Asian Figure Skaters
Photos from www.skate.org/chen/
Chen Lu was born on November 24, 1976. She started skating when she 4. Chen Lu goes by the nickname of Lulu. Lulu’s coaches are Li Minzhu, Frank Carroll, and Carlo Fassi.
Besides being China’s first world champion, Chen Lu’s major contribution to figure skating was in helping develop skating programs in her country. Her success inspired others to skate and China now has many great skaters.
Chen Lu married another figure skater named Denis Petrov in 2005. She is now the skating director of a new rink in Shenzhen, China. They both also coach.
Midori Ito was born on August 13,1969 in Nagoya, Aichi, Japan. Midori Ito learned how to skate when she was 4 and was competing by the age of 6. Her parents divorced when she was 10 and went to live with her skating coach, Machiko Yamada.
At the age of 12 Midori was at the Junior World Competition, and made history by becoming the first woman to complete a triple/triple combination jump in competition. She became known as “Tsunami Girl” and “The Japanese Jumping Bean”.
In 1988, Midori graduated from high school, and in November 1988, she again made history by becoming the first woman to land a triple Axel jump in competition. She went to the 1988 Olympics, but did not land a triple Axel and finished 5th. The following year in 1989, Midori earned a gold medal at the World Championships, becoming the first Asian skater to become a figure skating World Champion. During the years of 1989-1992 she won nine gold medals and two silvers out of 12 competitions.
Midori was favored to win the gold medal in the 1992 Olympics, skating against American skater Kristi Yamaguchi. She planned her famous triple Axel in one of her routines and fell. She landed a second triple Axel, becoming the first woman to land one in the Olympics, and skated well enough to win the silver medal. Even though she won a silver medal, she apologized to her country for not winning the gold.
Another time she jumped right into the camera pit at the edge of the rink and came out smiling as though nothing happened and finished her routine placing in 4th. This upbeat personality, along with her jumping ability is what made Midori so famous and popular.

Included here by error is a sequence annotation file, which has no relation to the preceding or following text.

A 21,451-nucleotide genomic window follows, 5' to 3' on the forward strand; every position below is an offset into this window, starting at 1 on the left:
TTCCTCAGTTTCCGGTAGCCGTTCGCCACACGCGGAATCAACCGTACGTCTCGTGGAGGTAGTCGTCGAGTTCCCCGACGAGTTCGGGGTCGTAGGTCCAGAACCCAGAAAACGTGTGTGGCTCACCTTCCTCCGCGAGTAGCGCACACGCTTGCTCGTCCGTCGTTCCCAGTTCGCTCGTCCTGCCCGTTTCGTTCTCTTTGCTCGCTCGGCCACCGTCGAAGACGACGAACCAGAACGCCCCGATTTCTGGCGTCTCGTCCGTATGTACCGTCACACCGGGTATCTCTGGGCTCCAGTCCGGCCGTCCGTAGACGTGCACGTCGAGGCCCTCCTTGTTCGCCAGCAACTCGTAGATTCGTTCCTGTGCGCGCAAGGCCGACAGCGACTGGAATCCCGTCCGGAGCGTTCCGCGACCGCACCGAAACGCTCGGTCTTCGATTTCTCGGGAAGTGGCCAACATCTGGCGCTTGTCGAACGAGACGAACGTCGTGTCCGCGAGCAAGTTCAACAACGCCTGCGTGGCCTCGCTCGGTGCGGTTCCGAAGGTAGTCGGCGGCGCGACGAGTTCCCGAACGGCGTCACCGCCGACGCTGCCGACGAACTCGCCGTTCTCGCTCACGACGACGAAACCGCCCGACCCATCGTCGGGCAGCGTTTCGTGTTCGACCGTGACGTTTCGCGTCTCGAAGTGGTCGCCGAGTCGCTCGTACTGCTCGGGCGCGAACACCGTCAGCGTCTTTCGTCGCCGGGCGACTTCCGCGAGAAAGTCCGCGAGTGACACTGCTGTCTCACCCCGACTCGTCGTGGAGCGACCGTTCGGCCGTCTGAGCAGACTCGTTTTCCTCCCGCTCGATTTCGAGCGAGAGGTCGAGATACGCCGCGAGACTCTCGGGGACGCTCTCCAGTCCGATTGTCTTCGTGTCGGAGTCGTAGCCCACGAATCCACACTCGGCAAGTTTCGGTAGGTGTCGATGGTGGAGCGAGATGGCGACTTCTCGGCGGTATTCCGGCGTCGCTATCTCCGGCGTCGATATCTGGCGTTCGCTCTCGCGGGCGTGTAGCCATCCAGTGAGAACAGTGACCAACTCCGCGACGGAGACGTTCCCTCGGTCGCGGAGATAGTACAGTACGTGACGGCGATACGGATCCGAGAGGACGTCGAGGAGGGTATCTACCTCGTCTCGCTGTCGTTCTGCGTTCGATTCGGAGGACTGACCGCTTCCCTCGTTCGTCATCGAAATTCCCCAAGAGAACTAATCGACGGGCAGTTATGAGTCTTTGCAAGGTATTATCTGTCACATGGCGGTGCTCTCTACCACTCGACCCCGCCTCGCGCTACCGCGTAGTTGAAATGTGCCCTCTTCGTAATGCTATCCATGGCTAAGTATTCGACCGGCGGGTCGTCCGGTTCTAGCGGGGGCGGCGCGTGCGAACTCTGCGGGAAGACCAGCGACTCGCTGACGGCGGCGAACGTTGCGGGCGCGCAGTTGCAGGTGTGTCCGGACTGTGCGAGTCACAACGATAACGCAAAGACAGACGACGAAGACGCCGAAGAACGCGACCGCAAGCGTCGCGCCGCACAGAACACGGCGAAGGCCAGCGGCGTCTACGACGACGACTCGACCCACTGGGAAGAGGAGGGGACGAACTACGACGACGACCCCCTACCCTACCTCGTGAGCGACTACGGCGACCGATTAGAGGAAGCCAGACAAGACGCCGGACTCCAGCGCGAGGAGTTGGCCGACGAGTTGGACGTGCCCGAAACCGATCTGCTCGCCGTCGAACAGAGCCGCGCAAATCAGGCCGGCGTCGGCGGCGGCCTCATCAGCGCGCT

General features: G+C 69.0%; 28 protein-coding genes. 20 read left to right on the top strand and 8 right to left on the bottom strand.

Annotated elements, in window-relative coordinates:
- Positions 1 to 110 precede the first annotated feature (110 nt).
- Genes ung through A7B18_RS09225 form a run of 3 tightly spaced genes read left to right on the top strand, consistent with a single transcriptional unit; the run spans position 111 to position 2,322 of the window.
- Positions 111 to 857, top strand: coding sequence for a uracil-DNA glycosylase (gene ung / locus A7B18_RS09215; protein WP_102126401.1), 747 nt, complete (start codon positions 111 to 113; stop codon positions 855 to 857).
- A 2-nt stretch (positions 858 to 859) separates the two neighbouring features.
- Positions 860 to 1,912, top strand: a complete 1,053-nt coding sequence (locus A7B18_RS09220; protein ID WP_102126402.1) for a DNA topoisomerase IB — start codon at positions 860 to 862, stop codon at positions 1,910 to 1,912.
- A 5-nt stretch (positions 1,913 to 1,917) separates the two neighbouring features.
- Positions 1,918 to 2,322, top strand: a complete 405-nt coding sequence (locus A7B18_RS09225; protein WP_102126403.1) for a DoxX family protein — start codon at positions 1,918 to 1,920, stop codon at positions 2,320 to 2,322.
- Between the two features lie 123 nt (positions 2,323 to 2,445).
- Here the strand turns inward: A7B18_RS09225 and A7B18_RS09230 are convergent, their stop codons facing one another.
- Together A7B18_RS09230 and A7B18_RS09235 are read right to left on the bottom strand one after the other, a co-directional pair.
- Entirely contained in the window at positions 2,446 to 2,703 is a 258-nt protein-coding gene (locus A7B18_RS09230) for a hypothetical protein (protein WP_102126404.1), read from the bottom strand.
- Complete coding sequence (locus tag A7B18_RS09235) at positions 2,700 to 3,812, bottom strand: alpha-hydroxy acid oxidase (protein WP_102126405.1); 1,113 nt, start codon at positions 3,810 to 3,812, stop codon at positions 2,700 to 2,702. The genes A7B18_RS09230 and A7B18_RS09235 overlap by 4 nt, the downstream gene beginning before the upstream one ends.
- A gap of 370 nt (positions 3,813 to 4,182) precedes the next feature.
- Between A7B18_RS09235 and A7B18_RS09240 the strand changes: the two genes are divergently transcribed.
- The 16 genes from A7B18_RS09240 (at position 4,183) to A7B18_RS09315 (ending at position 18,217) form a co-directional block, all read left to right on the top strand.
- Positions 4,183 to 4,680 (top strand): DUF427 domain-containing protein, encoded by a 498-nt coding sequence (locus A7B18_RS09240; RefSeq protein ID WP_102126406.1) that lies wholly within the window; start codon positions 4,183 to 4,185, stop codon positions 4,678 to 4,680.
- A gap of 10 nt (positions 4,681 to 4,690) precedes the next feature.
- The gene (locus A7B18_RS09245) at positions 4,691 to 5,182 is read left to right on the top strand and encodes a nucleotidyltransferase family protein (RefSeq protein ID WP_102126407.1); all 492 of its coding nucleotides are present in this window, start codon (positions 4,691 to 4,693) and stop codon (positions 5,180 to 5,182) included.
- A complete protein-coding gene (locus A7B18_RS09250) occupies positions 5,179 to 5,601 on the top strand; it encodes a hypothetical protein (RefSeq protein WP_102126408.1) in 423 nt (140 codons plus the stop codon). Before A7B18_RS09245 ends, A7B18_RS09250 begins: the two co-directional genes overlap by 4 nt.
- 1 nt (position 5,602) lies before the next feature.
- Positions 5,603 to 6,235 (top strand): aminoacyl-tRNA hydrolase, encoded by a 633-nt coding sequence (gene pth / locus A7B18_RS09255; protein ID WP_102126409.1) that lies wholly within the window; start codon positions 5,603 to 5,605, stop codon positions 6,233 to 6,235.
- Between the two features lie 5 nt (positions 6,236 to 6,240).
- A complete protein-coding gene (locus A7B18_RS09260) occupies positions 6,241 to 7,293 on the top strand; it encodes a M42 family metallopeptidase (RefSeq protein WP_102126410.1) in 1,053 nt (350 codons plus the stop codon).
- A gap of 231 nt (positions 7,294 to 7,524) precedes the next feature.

Midori retired from competitive skating, but she still skates in ice shows in Japan, and helps with commentary in skating competitions. She also helps her former coach with her students, and coaches a Japanese national figure skating team. In March 2004, Midori was inducted into the World Figure Skating Hall of Fame.
Shizuka Arakawa was born on December 29, 1981 in Tokyo, Japan. She competed in her first Olympics in 1998, and won her first Olympic gold medal in 2006 at Torino, Italy. She became the first person from Japan to ever win an Olympic gold medal in figure skating.
Shizuka started skating when she was five years old, and landed her first triple jump at age 8. She started skating because she thought the skating costumes were pretty.
Shizuka worked hard, and trained in both Japan and the United States. She is an excellent jumper, and is known for her difficult triple-triple combination jumps. In the 2006 Olympics, she showed that she was also a very artistic skater.
Some other achievements include winning the NHK Trophy in 2004, and winning the World Championships in Dortmund, Germany in 2004. She was also the two-time Japanese National champion.
When she is not skating, Shizuka likes to listen to Japanese pop music, watch movies, cook and read.